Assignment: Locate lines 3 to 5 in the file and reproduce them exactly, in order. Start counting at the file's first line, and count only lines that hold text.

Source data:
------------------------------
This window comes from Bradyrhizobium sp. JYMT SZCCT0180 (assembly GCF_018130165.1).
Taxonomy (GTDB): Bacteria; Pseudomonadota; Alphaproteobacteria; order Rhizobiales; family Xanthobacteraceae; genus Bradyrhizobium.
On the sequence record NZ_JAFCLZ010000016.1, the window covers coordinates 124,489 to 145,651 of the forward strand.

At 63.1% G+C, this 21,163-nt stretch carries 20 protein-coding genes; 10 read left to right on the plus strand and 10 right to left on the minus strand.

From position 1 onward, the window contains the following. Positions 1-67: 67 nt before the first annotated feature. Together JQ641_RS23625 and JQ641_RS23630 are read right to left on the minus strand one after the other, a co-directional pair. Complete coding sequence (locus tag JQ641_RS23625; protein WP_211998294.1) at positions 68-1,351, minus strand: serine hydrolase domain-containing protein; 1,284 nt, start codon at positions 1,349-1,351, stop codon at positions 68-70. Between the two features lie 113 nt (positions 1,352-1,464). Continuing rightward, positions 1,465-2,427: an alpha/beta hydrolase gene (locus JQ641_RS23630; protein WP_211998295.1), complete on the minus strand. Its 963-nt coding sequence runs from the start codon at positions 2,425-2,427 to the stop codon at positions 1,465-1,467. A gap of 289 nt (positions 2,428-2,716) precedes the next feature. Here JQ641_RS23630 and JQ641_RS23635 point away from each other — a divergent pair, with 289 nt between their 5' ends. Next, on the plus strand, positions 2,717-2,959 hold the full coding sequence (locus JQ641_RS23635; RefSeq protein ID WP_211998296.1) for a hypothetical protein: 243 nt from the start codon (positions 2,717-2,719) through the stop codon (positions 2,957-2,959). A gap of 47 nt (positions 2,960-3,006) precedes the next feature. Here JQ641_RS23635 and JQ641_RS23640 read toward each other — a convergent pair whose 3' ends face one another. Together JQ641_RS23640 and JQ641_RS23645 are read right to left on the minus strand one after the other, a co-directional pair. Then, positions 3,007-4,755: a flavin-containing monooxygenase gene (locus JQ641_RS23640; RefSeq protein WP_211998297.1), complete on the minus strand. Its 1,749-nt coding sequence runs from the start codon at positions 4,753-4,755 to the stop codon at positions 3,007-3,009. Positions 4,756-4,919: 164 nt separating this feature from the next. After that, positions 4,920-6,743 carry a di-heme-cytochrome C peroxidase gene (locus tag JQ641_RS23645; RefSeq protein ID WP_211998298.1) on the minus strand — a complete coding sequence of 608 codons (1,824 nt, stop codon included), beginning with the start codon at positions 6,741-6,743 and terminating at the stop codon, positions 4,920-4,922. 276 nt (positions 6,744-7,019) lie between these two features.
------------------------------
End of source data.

On the sequence record NZ_JAFCLZ010000016.1, the window covers coordinates 124,489 to 145,651 of the forward strand.

At 63.1% G+C, this 21,163-nt stretch carries 20 protein-coding genes; 10 read left to right on the plus strand and 10 right to left on the minus strand.

From position 1 onward, the window contains the following. Positions 1-67: 67 nt before the first annotated feature. Together JQ641_RS23625 and JQ641_RS23630 are read right to left on the minus strand one after the other, a co-directional pair. Complete coding sequence (locus tag JQ641_RS23625; protein WP_211998294.1) at positions 68-1,351, minus strand: serine hydrolase domain-containing protein; 1,284 nt, start codon at positions 1,349-1,351, stop codon at positions 68-70. Between the two features lie 113 nt (positions 1,352-1,464). Continuing rightward, positions 1,465-2,427: an alpha/beta hydrolase gene (locus JQ641_RS23630; protein WP_211998295.1), complete on the minus strand. Its 963-nt coding sequence runs from the start codon at positions 2,425-2,427 to the stop codon at positions 1,465-1,467. A gap of 289 nt (positions 2,428-2,716) precedes the next feature. Here JQ641_RS23630 and JQ641_RS23635 point away from each other — a divergent pair, with 289 nt between their 5' ends. Next, on the plus strand, positions 2,717-2,959 hold the full coding sequence (locus JQ641_RS23635; RefSeq protein ID WP_211998296.1) for a hypothetical protein: 243 nt from the start codon (positions 2,717-2,719) through the stop codon (positions 2,957-2,959). A gap of 47 nt (positions 2,960-3,006) precedes the next feature. Here JQ641_RS23635 and JQ641_RS23640 read toward each other — a convergent pair whose 3' ends face one another. Together JQ641_RS23640 and JQ641_RS23645 are read right to left on the minus strand one after the other, a co-directional pair. Then, positions 3,007-4,755: a flavin-containing monooxygenase gene (locus JQ641_RS23640; RefSeq protein WP_211998297.1), complete on the minus strand. Its 1,749-nt coding sequence runs from the start codon at positions 4,753-4,755 to the stop codon at positions 3,007-3,009. Positions 4,756-4,919: 164 nt separating this feature from the next. After that, positions 4,920-6,743 carry a di-heme-cytochrome C peroxidase gene (locus tag JQ641_RS23645; RefSeq protein ID WP_211998298.1) on the minus strand — a complete coding sequence of 608 codons (1,824 nt, stop codon included), beginning with the start codon at positions 6,741-6,743 and terminating at the stop codon, positions 4,920-4,922. 276 nt (positions 6,744-7,019) lie between these two features.